When Sajeela Siddiqui planned to buy her first home during a pandemic, she looked to move outside of the Greater Toronto Area like so many others in search of more space.
But after seeing a bloated market in cities as far as Waterloo, Ont., and Barrie, Ont., she decided to stay within her budget and look for a two-bedroom condo in downtown Toronto.
But even in Toronto, where the condo market had cooled during the pandemic, the search has been anything but easy. Analysts and realtors say low interest rates and a light at the end of the COVID-19 tunnel is driving up demand for condos in the city.
“Even with discounted prices, it’s still well above $750,000 for an 800-square-foot condo. I was surprised by how much competition there is,” said Siddiqui, who works for a major Canadian bank and lives in downtown Toronto.
She says the only place where she sees inventory and less demand is in smaller condos under 550 square feet.
Siddiqui’s experience as a buyer comes as the Toronto Regional Real Estate Board reported condo sales in the GTA were picking up speed in the fourth quarter of 2020.
Condo sales totalled 6,469 in the quarter, up 20.7 per cent compared to the previous year. However, the average selling price was down 1.1 per cent in the GTA and 2.4 per cent in Toronto, which TRREB attributed to an increase in market supply as investors looked to sell during the pandemic.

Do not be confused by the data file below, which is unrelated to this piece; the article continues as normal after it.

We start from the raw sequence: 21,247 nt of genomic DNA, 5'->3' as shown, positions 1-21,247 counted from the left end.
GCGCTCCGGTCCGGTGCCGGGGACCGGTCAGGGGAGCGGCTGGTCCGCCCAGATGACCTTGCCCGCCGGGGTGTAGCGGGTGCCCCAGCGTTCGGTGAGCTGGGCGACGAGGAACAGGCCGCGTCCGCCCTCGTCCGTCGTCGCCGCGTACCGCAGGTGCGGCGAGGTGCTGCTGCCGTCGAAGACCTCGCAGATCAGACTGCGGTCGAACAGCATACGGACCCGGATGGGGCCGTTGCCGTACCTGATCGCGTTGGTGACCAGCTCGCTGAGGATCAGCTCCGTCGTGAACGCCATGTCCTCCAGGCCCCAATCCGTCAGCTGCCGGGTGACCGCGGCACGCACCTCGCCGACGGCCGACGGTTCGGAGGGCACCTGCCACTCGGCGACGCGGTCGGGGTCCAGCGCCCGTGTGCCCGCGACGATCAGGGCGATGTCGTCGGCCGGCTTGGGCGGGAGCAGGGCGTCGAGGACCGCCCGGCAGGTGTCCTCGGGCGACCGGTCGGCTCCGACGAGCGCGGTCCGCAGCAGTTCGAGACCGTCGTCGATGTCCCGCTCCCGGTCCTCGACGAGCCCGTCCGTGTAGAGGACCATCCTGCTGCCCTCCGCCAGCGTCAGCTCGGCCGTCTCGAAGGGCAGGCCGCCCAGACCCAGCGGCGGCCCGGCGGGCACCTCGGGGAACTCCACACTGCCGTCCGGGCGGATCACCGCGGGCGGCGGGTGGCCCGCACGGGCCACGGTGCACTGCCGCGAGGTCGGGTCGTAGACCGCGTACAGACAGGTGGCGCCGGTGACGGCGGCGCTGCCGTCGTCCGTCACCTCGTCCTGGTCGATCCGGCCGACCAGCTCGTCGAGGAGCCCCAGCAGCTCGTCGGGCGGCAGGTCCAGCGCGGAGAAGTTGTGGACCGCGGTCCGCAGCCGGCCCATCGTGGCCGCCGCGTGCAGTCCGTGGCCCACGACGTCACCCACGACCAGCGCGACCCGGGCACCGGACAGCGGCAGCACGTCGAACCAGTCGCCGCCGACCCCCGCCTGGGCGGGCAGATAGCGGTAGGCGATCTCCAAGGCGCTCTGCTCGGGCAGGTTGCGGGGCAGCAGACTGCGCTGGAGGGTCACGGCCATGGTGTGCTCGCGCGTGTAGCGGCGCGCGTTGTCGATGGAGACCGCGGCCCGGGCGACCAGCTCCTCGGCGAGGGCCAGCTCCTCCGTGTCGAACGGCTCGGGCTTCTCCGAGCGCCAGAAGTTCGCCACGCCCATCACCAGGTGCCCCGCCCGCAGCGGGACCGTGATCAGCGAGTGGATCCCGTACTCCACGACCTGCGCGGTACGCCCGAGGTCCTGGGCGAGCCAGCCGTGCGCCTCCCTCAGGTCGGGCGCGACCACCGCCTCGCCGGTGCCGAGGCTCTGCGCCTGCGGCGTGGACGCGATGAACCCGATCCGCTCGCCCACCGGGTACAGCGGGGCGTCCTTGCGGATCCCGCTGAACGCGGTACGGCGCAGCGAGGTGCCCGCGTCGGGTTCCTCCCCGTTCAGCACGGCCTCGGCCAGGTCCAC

John Pasalis, President of Realosophy Realty in Toronto, said his team was surprised by the pace of the market and suspected the vaccine rollout has had an effect on buyers.
“We were kind of surprised to see the surge in demand all of a sudden in November and December, we weren’t expecting that,” said Pasalis.
“My feeling is news of the vaccine rollouts put an end date, at least in people’s minds, of when things might go back to normal. So investors saw what’s just going on in the market, rates are super low, and decided to jump back in.”
Olenka Mallon, a real estate agent with Re/Max Condos Plus Corp., said demand in Toronto’s core has remained high throughout the pandemic, and her clients have been frustrated at how quickly properties are selling with offers well above asking price.
She showed one of her clients five apartments in a day last week, and said three of them were already sold by the next day.
“I have to convince my clients that I am not overreacting and not exaggerating, because they have no time to go home and think about it,” said Mallon. “You have to see it and make a decision and you put a bid.”
In Mallon’s experience, demand hadn’t dropped in the downtown core through the pandemic, but she did say the demographic of buyers has changed because there aren’t as many people from outside of Canada purchasing condos.
She advised buyers to closely consider the neighbourhood of the city they’d like to live in, as prices for condos out of the immediate core have started to catch up with more central locations.
Pasalis said it’s a good time to buy if you’re planning on actually living in the property, but said the market is a bit muddier if you’re an investor.
“It’s a tough market to be an investor,” said Pasalis, saying it’s difficult to know where the market is heading long term. “There’s still a lot of vacancy, the market for rentals is still sluggish, rents are still quite soft and down from their peaks, and who knows when that’s going to rebound.”
Meanwhile, Siddiqui said she feels lucky that she has no timeline to buy. She still has a rental unit downtown and isn’t interested in getting involved in a bidding war in a competitive market.
“My advice and the approach I’m following is to not rush into this,” said Siddiqui.
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